Seven haredi siblings were killed Friday night when an untended Shabbat hotplate sparked a fire that destroyed their house – a house that had no smoke alarms on the first and second floors, where the sleeping children were trapped by flames and smoke.
Horrific: Seven Haredi Children Killed In Brooklyn Home Fire Sparked By Shabbat Hot Plate; Lack Of Smoke Alarms Likely Contributed To Deaths
Ashley Peterson-Jones and Shmarya Rosenberg • FailedMessiah.com
Seven haredi siblings were killed Friday night when an untended special Shabbat hotplate or blech – it is not clear which – sparked a fire that destroyed their house. The Daily News attributed the fire to a "hotplate" as did the New York Post and Newsday. But the New York Times reported that the description of the device by the Fire Department was unclear, and that the "hotplate" could have been a blech.
The house had no smoke detectors on the first floor where the fire started or on the second floor where the family slept and where all the dead children were trapped by flames.
A neighbor, 65-year-old Andrew Rosenblatt, was in his home on East 26th Street located diagonally behind the rear of the burned house, called 911 to report the fire.
One of the few non-Orthodox Jews left in the heavily haredi neighborhood, Rosenblatt, who affiliates as a Conservative Jew, was in his computer room when he heard a child's voice crying, "Mommy, mommy! Help me!"
Rosenblatt told Newsday he looked out the window to see what was wrong and saw thick black smoke and flames poring out of the rear of the burning home. It was 12:23 am. Rosenblatt immediately called 911.
When he looked outside again after completing the call, the firefighters had already arrived.
By 12:35 am the fire had escalated to two alarms. It took more than 100 firefighters close to an hour to bring under control.
Halakha (Orthodox Jewish law) prohibits Jews from cooking or adjusting existing flames on the Sabbath. To get around this prohibition, Orthodox and ultra-Orthodox Jews (haredim; hasidim) use specially modified electric hotplates or a special stove-modifying device known as a blech to keep food warm.
The device that sparked the fire could have been one of those specially modified hotplates or a metal sheet that is placed over a stove's burners before the Sabbath begins known as a blech. Both types of devices are used by Orthodox and ultra-Orthodox Jews to keep food placed on them before the Sabbath begins warm throughout the Sabbath.
People often cover pots of food that have been placed on these devices with a cloth or towel to help hold in the heat, although it is unclear if this was the case with this fire.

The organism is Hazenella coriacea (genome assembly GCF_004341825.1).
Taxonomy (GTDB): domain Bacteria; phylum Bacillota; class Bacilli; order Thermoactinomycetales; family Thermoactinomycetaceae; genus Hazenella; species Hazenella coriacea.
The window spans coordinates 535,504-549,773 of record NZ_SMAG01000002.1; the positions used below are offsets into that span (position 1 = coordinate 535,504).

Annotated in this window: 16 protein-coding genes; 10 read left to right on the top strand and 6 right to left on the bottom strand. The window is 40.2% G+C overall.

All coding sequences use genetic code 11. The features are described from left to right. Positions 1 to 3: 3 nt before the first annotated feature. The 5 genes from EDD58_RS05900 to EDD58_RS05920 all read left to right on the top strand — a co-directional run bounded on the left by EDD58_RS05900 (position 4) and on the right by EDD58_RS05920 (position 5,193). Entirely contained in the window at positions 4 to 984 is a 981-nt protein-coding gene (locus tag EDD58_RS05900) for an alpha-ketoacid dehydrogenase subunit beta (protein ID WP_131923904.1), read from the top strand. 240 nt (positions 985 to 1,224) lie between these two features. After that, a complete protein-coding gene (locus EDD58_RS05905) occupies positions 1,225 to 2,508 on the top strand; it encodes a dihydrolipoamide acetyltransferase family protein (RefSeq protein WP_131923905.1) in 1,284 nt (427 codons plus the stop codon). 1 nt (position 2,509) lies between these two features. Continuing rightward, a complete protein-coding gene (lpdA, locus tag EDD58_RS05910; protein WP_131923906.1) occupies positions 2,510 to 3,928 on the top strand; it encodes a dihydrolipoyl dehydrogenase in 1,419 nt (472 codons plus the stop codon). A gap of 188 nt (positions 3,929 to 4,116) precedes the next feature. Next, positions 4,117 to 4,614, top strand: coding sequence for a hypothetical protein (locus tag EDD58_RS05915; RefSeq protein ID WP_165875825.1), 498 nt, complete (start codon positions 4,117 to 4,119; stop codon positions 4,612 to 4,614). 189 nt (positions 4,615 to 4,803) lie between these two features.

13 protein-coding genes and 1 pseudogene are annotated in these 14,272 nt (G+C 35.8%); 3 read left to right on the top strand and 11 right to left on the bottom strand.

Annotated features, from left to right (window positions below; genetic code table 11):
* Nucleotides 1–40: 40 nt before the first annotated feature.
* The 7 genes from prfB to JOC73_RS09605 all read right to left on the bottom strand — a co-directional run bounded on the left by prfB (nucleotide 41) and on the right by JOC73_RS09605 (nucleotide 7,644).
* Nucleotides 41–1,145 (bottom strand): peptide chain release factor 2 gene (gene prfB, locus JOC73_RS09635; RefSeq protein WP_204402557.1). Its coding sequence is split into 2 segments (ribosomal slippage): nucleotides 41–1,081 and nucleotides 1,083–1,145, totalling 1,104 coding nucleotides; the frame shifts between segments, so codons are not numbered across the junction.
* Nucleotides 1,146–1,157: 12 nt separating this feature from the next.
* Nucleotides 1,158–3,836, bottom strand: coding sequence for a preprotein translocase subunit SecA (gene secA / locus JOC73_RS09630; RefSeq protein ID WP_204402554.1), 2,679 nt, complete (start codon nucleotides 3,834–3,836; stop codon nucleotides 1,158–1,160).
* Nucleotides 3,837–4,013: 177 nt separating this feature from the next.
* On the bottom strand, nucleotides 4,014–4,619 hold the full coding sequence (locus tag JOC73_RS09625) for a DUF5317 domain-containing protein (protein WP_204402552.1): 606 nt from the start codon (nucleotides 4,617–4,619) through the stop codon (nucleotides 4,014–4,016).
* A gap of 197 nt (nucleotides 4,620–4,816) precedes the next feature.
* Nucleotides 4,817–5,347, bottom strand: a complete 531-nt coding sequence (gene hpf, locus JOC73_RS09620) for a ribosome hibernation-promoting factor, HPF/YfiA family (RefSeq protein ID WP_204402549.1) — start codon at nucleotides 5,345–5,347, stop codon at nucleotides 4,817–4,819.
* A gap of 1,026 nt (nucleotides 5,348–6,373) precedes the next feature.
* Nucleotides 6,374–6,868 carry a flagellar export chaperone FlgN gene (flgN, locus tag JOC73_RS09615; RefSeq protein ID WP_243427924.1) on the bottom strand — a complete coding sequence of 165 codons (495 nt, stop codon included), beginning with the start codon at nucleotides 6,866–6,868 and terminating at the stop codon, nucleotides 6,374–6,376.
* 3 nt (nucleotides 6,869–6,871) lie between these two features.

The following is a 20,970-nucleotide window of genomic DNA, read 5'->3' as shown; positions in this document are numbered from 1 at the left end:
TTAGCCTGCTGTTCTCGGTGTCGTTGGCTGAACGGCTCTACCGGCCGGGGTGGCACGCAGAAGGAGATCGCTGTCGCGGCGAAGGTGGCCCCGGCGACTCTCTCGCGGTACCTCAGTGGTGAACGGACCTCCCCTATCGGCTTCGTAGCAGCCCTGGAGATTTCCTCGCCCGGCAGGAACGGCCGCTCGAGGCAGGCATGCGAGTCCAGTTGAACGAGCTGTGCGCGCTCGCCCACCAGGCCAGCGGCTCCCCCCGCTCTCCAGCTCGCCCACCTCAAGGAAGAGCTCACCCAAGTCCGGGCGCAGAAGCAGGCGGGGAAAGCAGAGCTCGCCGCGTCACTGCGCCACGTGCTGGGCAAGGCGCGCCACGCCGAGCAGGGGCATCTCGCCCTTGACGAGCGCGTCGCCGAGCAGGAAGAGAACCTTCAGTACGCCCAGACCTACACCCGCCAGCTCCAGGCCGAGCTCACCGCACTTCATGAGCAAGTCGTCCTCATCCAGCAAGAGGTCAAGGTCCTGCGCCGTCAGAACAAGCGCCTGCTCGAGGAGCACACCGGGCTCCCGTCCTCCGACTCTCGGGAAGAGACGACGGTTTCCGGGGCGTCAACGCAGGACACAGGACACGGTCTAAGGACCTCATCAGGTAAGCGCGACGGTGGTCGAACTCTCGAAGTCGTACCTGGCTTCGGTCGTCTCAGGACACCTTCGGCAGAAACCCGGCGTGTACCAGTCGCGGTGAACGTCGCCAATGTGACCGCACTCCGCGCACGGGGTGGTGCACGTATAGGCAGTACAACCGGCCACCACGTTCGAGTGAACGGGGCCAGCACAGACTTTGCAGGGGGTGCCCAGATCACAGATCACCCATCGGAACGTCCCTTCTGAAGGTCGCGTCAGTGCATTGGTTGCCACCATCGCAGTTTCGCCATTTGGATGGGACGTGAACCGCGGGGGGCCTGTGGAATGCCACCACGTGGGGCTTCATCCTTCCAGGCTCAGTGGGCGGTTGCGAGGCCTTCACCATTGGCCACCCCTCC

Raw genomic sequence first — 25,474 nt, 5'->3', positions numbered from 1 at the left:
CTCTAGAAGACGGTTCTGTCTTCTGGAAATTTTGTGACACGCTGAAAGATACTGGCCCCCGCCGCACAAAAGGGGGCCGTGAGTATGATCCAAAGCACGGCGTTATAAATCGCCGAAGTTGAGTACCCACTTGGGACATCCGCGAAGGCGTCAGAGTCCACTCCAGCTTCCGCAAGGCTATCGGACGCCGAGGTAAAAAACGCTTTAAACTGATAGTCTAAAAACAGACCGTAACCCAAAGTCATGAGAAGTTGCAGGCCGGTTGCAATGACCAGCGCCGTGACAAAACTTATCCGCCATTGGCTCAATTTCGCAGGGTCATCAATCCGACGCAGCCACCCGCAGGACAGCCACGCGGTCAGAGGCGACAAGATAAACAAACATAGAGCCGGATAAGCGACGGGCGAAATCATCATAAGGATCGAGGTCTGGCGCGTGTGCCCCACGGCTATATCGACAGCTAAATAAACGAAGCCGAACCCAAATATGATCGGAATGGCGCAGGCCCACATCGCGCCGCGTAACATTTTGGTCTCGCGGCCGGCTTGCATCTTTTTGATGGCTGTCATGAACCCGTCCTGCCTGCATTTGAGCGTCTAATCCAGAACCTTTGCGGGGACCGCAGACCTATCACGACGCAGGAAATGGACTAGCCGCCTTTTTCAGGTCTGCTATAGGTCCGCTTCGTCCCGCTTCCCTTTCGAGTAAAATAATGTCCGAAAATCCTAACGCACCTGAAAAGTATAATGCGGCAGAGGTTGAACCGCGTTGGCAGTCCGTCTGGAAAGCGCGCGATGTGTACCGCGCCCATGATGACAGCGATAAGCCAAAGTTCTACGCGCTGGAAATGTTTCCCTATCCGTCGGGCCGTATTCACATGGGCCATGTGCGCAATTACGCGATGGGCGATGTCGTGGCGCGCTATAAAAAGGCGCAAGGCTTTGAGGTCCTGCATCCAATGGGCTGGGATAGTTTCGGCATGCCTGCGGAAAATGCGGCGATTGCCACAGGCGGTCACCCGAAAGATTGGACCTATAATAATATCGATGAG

Electric hotplates specially made for Sabbath use either lack any heat controls at all or have them covered with a shield. In the same way, a blech covers not only a stove's burners, but also covers the stove's burner controls to prevent someone from accidentally adjusting a flame.
Firefighters were reportedly at the house Saturday within three minutes of receiving the 12:23 am phone call and worked frantically to save the seven children, but to no avail. The brothers, ages 5, 6, 7 and 11, and their 8-, 12- and 15-year-old sisters were all killed in what is reportedly New York City’s deadliest fire in almost a decade.
The dead children’s mother and her 14-year-old daughter broke through second floor windows and jumped to safety. Both were critically injured with burns and smoke inhalation. They were unable to save younger children, who were all trapped in upstairs bedrooms.
The children’s father was away at a conference and was not located until late Saturday morning.
Neighbors described the family as being "very religious" and "ultra-Orthodox," the New York Post reported. The family had lived in Israel since 1998 and had only relatively recently returned to Brooklyn to live.
A child’s cries of, “Mommy, Mommy, help me!” were reportedly heard by neighbors as the house burned.
After she jumped, the mother reportedly screamed for help and pleaded for people to rescue her children. She is now reportedly in a hyperbaric chamber in a Bronx hospital.
The home, which is totally destroyed, is located at 3371 Bedford Avenue near Ave. L in the Midwood neighborhood of Brooklyn.
The hot plate malfunctioned and started the blaze on a surface in the kitchen, FDNY Commissioner Daniel Nigro reportedly said, adding that firefighters fought their way through flames and acrid smoke to find the seven children, who were all trapped in their bedrooms in the rear of the house with no smoke alarms to alert them to the fire.
The 8-year-old girl was pronounced dead at the scene.
The 5-year-old boy and his 6-year-old brother died later at Beth Israel Hospital.
The 7-year-old and 11-year-old boys died at Community Hospital, as did their 12-year-old sister.
The seventh sibling, a 15-year-old girl, was pronounced dead at Maimonides Hospital.